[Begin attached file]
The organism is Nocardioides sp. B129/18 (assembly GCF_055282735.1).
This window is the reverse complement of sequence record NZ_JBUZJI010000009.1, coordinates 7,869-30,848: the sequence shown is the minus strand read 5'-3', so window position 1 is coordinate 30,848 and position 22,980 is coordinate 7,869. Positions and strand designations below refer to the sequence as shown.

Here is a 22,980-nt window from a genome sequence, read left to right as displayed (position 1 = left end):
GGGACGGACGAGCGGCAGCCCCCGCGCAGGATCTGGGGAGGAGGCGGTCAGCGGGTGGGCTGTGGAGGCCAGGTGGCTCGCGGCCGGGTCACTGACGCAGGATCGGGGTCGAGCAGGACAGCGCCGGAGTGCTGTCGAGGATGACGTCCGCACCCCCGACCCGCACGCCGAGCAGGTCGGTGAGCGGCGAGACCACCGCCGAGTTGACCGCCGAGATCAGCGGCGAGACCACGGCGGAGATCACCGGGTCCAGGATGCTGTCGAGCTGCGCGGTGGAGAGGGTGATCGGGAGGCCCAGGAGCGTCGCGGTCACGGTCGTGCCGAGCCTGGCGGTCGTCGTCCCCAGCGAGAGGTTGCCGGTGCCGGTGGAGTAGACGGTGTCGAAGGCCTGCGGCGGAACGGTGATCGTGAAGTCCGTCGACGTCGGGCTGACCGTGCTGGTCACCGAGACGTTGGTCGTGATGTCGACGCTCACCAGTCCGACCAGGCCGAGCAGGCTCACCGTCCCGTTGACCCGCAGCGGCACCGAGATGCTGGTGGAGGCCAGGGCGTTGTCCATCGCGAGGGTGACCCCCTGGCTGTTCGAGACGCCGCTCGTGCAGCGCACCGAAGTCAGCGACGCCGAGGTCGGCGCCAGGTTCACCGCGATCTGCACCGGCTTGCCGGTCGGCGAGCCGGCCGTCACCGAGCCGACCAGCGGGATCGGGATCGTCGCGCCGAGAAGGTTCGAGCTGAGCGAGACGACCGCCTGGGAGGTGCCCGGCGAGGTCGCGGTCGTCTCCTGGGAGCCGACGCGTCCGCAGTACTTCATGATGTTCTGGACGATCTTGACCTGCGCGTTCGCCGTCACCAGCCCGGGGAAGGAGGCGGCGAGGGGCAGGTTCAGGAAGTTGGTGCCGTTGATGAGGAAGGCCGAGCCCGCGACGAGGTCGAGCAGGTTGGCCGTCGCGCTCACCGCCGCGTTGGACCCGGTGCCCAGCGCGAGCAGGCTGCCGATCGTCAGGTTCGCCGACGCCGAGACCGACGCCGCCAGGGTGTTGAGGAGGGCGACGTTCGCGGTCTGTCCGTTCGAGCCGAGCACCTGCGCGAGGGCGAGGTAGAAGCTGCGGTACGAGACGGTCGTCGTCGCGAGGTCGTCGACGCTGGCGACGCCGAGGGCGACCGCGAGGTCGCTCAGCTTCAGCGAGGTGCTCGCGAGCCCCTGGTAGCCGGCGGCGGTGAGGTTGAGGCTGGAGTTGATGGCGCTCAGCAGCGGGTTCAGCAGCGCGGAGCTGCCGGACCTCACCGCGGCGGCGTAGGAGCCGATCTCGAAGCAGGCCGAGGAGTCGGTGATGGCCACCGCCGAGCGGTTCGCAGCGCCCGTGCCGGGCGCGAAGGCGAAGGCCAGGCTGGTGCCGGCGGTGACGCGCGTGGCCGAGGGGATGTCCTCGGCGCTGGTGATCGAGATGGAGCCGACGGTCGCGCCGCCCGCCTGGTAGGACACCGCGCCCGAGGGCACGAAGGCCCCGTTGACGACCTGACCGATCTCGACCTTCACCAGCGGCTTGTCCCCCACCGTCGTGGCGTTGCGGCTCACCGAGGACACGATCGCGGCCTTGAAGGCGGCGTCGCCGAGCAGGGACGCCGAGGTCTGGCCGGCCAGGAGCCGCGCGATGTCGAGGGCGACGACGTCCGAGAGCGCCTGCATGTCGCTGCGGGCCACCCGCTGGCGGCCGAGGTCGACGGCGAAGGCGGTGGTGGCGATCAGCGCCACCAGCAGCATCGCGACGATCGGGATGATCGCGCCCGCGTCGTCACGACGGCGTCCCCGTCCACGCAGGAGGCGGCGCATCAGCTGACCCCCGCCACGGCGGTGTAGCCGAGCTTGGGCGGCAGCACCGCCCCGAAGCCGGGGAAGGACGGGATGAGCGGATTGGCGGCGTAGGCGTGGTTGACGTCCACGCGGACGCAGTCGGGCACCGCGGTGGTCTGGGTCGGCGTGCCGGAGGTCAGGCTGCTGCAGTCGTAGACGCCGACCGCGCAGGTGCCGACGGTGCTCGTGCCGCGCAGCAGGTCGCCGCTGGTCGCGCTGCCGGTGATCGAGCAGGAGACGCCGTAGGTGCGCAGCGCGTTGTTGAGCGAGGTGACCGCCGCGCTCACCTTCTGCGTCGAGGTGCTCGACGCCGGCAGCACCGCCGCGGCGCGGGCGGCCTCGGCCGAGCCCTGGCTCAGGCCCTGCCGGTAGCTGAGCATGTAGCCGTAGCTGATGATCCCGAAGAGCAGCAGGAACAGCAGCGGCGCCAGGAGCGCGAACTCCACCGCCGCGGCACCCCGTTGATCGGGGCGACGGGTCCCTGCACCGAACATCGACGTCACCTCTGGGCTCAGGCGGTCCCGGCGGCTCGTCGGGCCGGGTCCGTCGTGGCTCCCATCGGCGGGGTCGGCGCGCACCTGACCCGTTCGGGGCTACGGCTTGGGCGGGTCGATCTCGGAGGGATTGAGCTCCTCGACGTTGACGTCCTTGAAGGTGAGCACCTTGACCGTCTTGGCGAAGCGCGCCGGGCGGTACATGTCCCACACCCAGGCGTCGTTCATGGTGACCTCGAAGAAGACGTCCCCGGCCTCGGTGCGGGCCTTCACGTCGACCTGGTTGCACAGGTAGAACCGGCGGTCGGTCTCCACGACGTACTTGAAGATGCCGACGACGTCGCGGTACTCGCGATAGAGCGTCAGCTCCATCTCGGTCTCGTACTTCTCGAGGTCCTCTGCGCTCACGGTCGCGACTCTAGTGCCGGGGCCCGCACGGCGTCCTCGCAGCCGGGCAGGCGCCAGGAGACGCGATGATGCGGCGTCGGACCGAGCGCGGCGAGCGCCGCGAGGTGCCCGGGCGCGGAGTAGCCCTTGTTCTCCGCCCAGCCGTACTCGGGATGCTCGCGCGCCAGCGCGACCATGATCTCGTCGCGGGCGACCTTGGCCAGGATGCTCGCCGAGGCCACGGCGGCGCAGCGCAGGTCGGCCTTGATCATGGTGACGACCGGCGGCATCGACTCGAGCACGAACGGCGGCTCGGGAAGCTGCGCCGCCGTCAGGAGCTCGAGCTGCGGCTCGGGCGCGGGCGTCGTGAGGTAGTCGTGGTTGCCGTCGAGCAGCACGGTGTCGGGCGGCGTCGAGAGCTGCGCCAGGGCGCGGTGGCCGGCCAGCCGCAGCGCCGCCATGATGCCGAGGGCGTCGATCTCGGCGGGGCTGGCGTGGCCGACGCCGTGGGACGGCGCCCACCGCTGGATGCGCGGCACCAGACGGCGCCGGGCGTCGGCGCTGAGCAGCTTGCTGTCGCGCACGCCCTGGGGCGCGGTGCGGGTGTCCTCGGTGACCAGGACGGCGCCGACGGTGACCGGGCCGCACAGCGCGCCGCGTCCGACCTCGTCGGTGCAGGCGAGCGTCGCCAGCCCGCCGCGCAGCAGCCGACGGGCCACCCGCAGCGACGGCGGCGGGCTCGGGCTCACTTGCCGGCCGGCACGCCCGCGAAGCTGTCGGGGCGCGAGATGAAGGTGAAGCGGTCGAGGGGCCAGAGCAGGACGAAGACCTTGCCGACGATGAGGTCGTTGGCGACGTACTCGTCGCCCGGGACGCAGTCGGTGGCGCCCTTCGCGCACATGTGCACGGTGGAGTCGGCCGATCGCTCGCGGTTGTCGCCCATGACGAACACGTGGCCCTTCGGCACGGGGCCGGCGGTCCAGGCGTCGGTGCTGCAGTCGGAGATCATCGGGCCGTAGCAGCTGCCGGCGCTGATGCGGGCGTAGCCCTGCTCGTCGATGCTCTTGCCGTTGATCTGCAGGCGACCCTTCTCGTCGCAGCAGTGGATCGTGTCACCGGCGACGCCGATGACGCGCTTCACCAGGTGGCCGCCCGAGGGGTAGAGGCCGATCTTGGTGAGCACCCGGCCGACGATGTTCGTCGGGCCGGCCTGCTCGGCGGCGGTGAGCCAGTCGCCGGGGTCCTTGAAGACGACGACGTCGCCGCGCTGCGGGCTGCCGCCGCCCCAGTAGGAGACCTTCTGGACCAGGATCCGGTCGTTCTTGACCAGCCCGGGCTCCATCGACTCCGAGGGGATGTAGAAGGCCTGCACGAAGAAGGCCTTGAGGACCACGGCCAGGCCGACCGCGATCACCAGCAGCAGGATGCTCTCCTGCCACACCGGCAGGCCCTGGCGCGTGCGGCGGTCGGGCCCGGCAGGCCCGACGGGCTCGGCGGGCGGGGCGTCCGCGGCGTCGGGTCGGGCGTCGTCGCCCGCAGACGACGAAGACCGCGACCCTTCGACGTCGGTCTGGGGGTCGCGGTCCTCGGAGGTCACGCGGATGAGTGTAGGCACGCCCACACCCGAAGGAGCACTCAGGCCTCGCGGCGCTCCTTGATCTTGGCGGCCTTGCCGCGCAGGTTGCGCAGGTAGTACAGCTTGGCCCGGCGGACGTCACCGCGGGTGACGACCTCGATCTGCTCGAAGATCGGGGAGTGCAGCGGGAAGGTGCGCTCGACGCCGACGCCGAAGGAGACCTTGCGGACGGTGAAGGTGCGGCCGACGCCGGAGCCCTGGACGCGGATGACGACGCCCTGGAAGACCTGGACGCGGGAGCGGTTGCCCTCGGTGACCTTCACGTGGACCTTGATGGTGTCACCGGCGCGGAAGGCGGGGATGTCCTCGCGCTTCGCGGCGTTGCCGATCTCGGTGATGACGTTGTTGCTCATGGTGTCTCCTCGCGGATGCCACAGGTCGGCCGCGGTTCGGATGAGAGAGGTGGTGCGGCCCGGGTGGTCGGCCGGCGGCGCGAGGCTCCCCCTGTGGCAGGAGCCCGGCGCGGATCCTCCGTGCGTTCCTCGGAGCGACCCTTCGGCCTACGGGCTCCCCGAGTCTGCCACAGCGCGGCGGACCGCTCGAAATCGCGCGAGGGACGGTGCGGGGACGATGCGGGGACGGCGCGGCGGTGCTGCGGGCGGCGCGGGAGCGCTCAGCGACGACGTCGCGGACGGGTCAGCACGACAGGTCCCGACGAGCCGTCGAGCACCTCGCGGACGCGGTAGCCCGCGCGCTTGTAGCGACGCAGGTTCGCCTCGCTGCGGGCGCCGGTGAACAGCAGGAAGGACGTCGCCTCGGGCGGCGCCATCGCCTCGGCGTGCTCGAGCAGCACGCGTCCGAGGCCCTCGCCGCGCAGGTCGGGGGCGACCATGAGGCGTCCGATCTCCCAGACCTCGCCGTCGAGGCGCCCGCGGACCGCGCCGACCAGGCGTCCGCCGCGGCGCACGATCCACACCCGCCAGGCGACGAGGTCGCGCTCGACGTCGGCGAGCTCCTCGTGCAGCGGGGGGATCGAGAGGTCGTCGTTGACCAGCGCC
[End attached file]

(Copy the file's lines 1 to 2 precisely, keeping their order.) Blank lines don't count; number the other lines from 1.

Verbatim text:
The organism is Nocardioides sp. B129/18 (assembly GCF_055282735.1).
This window is the reverse complement of sequence record NZ_JBUZJI010000009.1, coordinates 7,869-30,848: the sequence shown is the minus strand read 5'-3', so window position 1 is coordinate 30,848 and position 22,980 is coordinate 7,869. Positions and strand designations below refer to the sequence as shown.